Loving It 05.10.15

After a week last week that (quite frankly) turned out nothing like I had expected or hoped, it seems like the perfect time to refocus on the things that are making me smile.


This book wall at a revamped local cafe. The same cafe also has a mini barnyard with rabbits, pigs and chickens outside and will be running a farmers’ market on Saturdays throughout summer. I can see that we’ll be back fairly frequently!

Seeing my son in a dressing gown for the first time. As a woman, wearing something that is not pants is second nature – I can’t remember the first time that I wore a dress, but I suspect it was before I could even sit upright. Putting CJ in a dressing gown, however, was hilarious. His entire life he’s worn pants or shorts (or nothing at all) and all of a sudden here is something that covers his bottom half but doesn’t join in the middle. Mind blown. He spent a good five minutes sitting on his mat just lifting up the hem of his gown, flashing his legs and giggling. Best $15 I’ve spent in a while.

This article on encouraging young readers – we do most of this too, there are always books that are available for CJ to read (although at this stage he’s not terribly gentle so they are mainly the hard, board book style ones)

Ordering my new computer – the MacBook Pro I have has served me well over the last six years but it’s time to upgrade. Also love friends who put up with all my tech questions – you know who you are and you’re amazing. Can’t wait till it arrives!

Pictures of my friends enjoying the NRL grand final – it was a crazy finish and how cool that they were there to experience it!

And in that vein – 10 Life Lessons I Learnt From Travelling, written by my good friend Lizzie. Love travel – I would choose experiences over objects absolutely any day of the week

Beautiful sunny days – spring is here and summer will come eventually. Looking forward to lazing on the beach, taking the little dude for a paddle.

Trying to take a leaf out of my girl Corrine’s book and view my problems in a new light – she amazes me with what she manages to achieve and I can only hope to be more like her!

And the quick fire round: peppermint chocolate ♥ fuzzy blankets ♥ long chats on the phone with close friends – you know we’re close if I will actually talk to you on the phone ♥ coconut milk ♥ friendly baristas ♥ being honest ♥ sockettes ♥ “Shut Up And Dance” by Walk the Moon ♥ pork chops

Until next time…


School Holiday Plans

Last holidays I had a big list of things to do, fun plans of how I was going to fill the day with CJ. This holiday break? Well…

I got nothing.

Haha that’s not entirely true. I’ve made some plans to catch up with some friends. I’ve booked CJ into the gym crèche for a couple of sessions (and learned that I need to get in early if I want to get the sessions I want) and organized someone to look after him for an entire day so that I can catch up with a lot of personal maintenance stuff. But in terms of bigger plans, epic day trips – I’ve got zip, zero, none.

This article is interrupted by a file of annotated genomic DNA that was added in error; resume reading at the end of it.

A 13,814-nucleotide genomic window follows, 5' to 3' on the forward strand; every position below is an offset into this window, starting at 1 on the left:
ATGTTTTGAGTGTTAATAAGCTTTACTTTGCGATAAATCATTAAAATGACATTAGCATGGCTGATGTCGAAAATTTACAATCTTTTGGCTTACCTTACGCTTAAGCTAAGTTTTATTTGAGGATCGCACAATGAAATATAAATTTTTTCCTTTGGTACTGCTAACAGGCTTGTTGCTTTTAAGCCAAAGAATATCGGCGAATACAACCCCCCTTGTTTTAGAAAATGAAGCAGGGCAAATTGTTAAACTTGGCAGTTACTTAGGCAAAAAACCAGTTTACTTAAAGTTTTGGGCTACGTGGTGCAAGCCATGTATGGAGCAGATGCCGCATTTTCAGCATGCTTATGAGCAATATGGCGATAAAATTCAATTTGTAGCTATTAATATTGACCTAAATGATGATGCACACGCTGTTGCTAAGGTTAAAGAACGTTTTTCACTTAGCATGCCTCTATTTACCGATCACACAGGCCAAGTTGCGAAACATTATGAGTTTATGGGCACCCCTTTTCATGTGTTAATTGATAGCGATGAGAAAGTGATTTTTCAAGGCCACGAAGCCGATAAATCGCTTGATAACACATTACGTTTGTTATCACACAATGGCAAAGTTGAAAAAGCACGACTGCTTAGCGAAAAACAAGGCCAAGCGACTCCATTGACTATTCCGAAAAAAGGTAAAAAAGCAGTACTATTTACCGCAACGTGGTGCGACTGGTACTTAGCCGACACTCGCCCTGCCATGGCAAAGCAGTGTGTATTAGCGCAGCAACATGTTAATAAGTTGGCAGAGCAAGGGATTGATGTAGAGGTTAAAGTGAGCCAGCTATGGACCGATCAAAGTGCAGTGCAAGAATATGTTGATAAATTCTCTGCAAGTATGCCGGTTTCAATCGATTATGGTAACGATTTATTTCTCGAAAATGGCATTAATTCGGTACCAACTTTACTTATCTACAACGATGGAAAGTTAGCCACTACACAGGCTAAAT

I’ve been lucky to get an incredible amount of work in the last school term and that we’ve only had a minor blip with changing carers. I know I’m very lucky to have a kid that spent five days last week being looked after by three different friends while mummy worked and totally acted like it was no big deal. At the same time, it’s been a taster of what life will be like returning to full time employment next year and the reality is that regardless of how the job actually looks, it’s going to be a bit of a balancing act. One that will get easier as CJ gets older and more independent, but still a lot to keep across.

And one of the things that’s going to have to give? Always being the planner. I’d rather be a good mum in the moment than the Pinterest mum who has a jar full of fun holiday ideas. I know that some people can do both and work (maybe run a business on the side, always look stunningly put together) and I think that’s great. But I don’t see anything wrong with knowing your limitations and choosing what you value. Say no to mum guilt!


Where We Ate: Winter Hibernation Edition

We make no bones about it, we are definite foodies in this household. We love to dine out, both as a couple and as a family – for us life is more about experiences than stuff. So each month or two, we bring you “Where We Ate”, a post that outlines the new places we’ve tried and hopefully encouraging you to try a few new places too!

Does anyone else find that they hibernate a little bit in the winter? Compiling this list, I found that there were less new places that we’d tried, instead preferring to prepare meals at home or stick to some tried-and-true favourites. That being said, there were still some yummy places on our radar and one I needed to warn you about!


St Margaret’s Cafe

Sometimes you just don’t want to tackle the crowds that come with larger garden cafes. We love the Auckland Botanic Gardens but the lunch crowd there can be mental so instead we drove out to St Margaret’s Cafe. With a divine pavilion setting and gorgeous gardens to roam in, it was a total hidden gem. I was astounded at the quality of the meals – I’m still having dreams about the spiced apple and pear chutney – and it allowed CJ and I to have the quiet meal and walk that I was looking for.